Learning to Walk 3


(13,080 steps – 9.88 kms – 6.14 miles)

A good morning walk along the seawall.

Azenhas do Mar

Our plans for today were unambitious. First, a walk to the café that adjoined the albergue. Second, a 2-kilometer walk to the far end of Azenhas do Mar. Third, another coffee and a strategy meeting. Yesterday was a tough day and my knee could use a break. The first coffee was good, the walk-through town along the Atlantic was stunning, and the second coffee was also good.

Our original plan was to locate a path or trailblaze a way from here to Nazaré. There was no clear-cut way, but we had read reports of a few that had done it. After yesterday’s experience, the thought of doing another 60 kilometers of that was out of the question. It was fun in retrospect, but we had a larger objective (Santiago de Compostela) to fulfill. Our new plan – hitch a ride to Nazaré, rest the bodies, and begin the pilgrimage tomorrow morning.

We were in Nazaré a few hours later.

The north end of Azenhas do Mar.


The taxi delivered us to the center of town and drove away. It immediately started to rain. We ducked under an overhang and put on our rain gear, then set forth to get our bearings in the new town. We walked west, knowing eventually we would arrive at the ocean. Once there, we could work our way back to the parts of town we needed to be in.

But first, we had lunch. There was another hamburgueria (remember, hamburger store) in a plaza just off the beach. We enjoyed another delicious burger, the Portuguese are 2-for-2. After the meal, we searched for our lodging, found it, and then took a nap.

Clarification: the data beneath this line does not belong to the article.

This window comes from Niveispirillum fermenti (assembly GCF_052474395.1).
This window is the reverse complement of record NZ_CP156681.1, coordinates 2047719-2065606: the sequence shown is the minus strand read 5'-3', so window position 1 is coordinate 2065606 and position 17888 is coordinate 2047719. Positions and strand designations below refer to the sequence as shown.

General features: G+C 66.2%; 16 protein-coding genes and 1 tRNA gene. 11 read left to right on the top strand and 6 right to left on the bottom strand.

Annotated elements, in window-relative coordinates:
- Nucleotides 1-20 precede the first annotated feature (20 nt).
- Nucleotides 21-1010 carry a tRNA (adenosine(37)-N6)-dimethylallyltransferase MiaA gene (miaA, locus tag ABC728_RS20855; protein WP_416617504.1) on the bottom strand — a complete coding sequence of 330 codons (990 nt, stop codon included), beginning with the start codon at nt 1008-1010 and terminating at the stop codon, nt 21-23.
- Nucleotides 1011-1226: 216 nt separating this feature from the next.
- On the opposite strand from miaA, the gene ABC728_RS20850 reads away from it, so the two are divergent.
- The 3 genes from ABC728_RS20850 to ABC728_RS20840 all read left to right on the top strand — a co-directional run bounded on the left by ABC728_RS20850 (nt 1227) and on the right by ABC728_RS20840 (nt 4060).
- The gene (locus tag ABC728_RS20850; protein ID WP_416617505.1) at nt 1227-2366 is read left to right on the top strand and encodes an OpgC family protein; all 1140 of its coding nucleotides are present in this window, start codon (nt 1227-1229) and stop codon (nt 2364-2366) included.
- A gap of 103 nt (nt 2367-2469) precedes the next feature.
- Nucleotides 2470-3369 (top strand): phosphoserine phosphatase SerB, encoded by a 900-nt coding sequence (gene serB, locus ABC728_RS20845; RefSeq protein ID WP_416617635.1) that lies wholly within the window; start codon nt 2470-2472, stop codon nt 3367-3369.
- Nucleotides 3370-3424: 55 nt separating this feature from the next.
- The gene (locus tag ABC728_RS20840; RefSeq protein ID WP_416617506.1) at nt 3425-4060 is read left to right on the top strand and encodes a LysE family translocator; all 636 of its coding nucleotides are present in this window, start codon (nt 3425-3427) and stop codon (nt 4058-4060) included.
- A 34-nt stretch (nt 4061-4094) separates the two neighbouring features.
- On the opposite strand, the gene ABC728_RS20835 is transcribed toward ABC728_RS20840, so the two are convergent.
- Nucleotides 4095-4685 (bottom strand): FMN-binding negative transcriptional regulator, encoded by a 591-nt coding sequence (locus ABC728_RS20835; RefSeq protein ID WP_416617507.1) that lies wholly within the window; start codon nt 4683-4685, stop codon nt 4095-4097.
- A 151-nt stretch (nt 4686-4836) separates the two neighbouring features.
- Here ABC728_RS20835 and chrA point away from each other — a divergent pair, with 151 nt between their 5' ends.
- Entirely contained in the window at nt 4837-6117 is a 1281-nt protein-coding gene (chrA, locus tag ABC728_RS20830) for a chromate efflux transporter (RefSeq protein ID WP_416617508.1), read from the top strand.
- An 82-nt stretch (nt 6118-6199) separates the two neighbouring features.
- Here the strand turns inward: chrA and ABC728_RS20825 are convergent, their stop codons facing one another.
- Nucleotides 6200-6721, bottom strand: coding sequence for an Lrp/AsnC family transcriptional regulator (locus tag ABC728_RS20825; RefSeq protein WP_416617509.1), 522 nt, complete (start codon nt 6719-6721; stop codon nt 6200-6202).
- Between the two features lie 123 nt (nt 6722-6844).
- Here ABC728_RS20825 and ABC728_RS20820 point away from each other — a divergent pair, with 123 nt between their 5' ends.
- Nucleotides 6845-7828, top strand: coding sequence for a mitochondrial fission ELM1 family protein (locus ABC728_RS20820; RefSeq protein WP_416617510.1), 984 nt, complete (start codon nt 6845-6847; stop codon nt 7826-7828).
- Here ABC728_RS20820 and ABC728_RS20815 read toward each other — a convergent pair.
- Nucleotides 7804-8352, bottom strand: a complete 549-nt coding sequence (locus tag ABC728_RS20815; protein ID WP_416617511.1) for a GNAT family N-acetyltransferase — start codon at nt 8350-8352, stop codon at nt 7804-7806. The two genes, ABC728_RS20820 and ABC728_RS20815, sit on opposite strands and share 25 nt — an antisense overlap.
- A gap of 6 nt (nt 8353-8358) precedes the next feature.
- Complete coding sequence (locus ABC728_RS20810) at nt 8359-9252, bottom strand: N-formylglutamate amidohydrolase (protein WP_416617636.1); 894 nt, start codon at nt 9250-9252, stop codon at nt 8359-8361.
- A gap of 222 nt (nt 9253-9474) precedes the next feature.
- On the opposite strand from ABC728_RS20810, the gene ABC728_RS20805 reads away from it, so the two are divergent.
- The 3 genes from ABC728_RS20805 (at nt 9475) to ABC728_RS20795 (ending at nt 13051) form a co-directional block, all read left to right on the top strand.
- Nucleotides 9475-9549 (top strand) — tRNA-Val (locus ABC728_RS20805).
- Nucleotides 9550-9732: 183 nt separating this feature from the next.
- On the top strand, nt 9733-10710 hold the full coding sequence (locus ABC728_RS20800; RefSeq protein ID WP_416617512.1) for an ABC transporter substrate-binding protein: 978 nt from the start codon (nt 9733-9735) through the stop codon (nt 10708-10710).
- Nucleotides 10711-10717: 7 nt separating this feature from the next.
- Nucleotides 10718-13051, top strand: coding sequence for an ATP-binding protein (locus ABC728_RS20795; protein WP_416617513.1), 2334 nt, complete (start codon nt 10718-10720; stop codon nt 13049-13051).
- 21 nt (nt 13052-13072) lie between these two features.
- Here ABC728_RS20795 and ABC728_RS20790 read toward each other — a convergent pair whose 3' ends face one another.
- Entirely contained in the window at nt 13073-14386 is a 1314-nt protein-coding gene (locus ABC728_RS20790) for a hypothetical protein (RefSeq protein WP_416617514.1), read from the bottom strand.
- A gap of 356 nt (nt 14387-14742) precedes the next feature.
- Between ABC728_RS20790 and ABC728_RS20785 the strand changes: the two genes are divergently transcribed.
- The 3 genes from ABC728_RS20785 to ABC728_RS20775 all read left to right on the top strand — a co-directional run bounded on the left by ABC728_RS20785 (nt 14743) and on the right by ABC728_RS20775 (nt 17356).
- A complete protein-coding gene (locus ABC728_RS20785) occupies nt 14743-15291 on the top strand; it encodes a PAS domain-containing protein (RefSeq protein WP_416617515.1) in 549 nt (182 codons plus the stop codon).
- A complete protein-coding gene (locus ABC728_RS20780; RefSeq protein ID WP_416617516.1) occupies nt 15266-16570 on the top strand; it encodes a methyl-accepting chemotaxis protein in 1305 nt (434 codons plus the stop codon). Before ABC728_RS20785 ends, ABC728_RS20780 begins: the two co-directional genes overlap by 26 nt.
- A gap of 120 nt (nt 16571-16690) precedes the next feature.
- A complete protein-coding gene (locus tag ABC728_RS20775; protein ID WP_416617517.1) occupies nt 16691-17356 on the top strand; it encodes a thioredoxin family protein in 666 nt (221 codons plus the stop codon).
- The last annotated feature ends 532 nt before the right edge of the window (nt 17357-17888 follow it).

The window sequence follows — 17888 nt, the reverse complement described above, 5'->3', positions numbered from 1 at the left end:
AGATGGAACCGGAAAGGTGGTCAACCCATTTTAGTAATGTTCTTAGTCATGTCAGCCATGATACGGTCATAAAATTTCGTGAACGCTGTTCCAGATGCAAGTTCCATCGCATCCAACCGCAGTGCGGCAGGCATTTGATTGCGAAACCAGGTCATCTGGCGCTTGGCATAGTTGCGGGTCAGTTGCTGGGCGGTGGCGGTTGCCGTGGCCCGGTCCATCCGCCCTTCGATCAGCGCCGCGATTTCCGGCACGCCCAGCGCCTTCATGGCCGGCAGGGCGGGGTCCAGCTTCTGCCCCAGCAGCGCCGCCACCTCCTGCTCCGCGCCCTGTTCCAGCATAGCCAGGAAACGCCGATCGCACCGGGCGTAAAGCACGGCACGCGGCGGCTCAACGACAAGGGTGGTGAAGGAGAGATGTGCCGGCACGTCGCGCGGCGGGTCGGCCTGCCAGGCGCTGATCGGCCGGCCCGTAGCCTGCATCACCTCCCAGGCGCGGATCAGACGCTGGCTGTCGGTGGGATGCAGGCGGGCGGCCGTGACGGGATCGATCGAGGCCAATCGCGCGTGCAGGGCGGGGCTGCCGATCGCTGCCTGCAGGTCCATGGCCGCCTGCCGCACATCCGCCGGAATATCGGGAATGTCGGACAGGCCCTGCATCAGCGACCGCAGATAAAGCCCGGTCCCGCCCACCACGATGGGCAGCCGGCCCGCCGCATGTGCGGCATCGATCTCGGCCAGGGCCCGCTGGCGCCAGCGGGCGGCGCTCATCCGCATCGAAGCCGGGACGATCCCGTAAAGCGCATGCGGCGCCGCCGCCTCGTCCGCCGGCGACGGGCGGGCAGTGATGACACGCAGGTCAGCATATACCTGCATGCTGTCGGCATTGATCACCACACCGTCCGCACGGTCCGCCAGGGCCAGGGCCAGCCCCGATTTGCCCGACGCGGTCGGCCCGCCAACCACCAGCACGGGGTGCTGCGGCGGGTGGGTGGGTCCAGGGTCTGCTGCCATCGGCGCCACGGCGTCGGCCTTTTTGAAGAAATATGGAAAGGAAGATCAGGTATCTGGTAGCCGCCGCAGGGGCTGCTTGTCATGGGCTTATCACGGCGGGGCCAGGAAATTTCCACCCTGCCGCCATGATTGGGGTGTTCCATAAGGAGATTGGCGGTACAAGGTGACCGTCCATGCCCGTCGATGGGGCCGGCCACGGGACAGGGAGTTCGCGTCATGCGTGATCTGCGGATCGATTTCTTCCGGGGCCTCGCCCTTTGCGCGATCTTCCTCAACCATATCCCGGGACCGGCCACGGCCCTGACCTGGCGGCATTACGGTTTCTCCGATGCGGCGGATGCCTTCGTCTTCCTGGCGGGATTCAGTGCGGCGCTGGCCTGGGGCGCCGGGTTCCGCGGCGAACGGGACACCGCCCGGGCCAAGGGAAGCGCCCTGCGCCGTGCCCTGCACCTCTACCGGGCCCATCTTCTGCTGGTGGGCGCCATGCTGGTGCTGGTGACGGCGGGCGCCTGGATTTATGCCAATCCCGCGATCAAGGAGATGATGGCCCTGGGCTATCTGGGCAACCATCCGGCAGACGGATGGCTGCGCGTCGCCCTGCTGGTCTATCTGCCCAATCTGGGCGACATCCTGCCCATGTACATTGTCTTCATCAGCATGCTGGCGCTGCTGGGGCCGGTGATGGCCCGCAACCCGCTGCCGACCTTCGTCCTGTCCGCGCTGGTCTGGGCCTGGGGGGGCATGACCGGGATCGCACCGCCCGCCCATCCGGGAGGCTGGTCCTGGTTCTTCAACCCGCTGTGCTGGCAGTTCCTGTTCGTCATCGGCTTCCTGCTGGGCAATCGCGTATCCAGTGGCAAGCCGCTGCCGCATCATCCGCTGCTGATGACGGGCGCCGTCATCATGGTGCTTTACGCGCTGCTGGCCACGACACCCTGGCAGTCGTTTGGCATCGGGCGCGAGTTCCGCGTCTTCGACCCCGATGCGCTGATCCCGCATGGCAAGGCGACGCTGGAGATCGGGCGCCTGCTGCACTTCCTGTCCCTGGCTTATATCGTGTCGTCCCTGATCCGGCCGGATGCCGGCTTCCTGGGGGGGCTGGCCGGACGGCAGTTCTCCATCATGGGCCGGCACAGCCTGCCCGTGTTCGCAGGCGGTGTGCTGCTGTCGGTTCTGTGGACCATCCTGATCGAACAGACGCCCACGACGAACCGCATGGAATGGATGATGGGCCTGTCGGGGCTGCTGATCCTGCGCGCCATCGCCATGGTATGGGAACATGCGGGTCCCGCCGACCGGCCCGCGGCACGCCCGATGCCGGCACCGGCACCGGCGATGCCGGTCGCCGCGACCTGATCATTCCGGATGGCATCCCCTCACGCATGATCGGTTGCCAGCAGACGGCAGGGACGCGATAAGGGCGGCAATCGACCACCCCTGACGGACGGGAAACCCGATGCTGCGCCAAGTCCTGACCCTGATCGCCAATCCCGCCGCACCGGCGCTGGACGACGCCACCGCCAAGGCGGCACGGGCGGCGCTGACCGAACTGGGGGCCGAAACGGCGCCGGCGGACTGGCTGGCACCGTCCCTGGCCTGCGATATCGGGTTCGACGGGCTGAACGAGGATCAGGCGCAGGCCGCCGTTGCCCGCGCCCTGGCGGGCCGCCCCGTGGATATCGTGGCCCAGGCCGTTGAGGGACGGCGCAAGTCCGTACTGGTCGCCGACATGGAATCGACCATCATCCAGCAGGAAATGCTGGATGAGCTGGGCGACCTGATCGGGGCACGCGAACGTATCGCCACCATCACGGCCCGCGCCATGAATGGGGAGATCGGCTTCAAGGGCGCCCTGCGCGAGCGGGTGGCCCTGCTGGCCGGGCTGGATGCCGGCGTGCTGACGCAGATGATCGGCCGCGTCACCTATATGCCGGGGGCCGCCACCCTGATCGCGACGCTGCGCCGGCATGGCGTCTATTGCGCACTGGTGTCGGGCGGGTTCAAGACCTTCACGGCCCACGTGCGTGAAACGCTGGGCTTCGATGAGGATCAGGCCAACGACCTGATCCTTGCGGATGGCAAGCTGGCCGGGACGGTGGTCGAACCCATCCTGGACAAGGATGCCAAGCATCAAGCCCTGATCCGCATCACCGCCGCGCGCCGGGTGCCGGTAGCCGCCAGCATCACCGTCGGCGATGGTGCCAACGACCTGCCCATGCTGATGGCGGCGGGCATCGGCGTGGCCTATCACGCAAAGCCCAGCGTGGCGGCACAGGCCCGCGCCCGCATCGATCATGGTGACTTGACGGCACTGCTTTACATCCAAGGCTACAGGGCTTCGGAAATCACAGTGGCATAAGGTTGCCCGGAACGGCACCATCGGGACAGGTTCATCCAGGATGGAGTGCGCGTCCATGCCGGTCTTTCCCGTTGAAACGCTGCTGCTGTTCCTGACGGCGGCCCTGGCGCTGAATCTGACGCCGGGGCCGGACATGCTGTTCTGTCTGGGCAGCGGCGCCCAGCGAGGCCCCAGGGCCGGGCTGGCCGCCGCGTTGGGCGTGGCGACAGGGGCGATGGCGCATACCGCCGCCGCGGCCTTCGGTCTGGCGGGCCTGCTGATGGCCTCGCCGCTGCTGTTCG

Our goal this evening was to find the cathedral and or the tourism office to gather more information about the pilgrimage path from Nazaré to Fátima. We generally knew there was a way, but we didn’t even know where to begin.

First, a couple of notes about Nazaré:

  1. It is a beautiful beachside town, one of the most beautiful I’ve ever seen.
  2. It is a tourist town, because of the beauty and the surfer appeal. Some of the biggest waves in the world roll in here.
  3. The town is divided into 2 parts – Lower, more tourist vibe, and Upper, the Old Town. The upper part sat atop a promontory high above the Lower. A long, steep hill connected the 2 parts.
  4. The cathedral and adjoining tourism office are located in the upper part. My right knee protested.

Nazaré is known for its mammoth waves, none today, though. This is the view just above the Lighthouse.

Tourists Prepping for Pilgrimage

My right knee’s protest was overruled by the necessity of learning about what we would be doing tomorrow. We climbed the hill to the Sitio, the Old Town on the hill. Actually, Doug climbed. I did my broke-knee shuffle…shuffle step, shuffle step, step up with left knee. Repeat until we covered the 15 kilometers (not really, but it seemed so) to the top.

Once atop, we found the cathedral and took a quick, self-guided tour. At the adjoining Tourism Office, a very hospitable lady gave us all the answers we needed. There are three Caminhos de Fátima:

  • The Norte from Valenca on the Spanish border, south to Fátima.
  • The Tejo from Lisboa, north to Fátima.
  • The Caminho da Nazaré, west to east. The way we had chosen.

The kind lady told us where to begin, not far from where we stood, and to follow the Blue Arrows all the way to Fátima. She further told us that we wouldn’t see many people out there, as the main date for pilgrimage was in May (related to the visions of Mary). With that, she stamped our credentials and sent us on our way.

From there we walked to the Lighthouse to see if there were any big waves coming in. There weren’t, so we walked back through the Old Town, and back down to the Tourist Town where we were staying.

Tomorrow morning, the pilgrimage journey begins!

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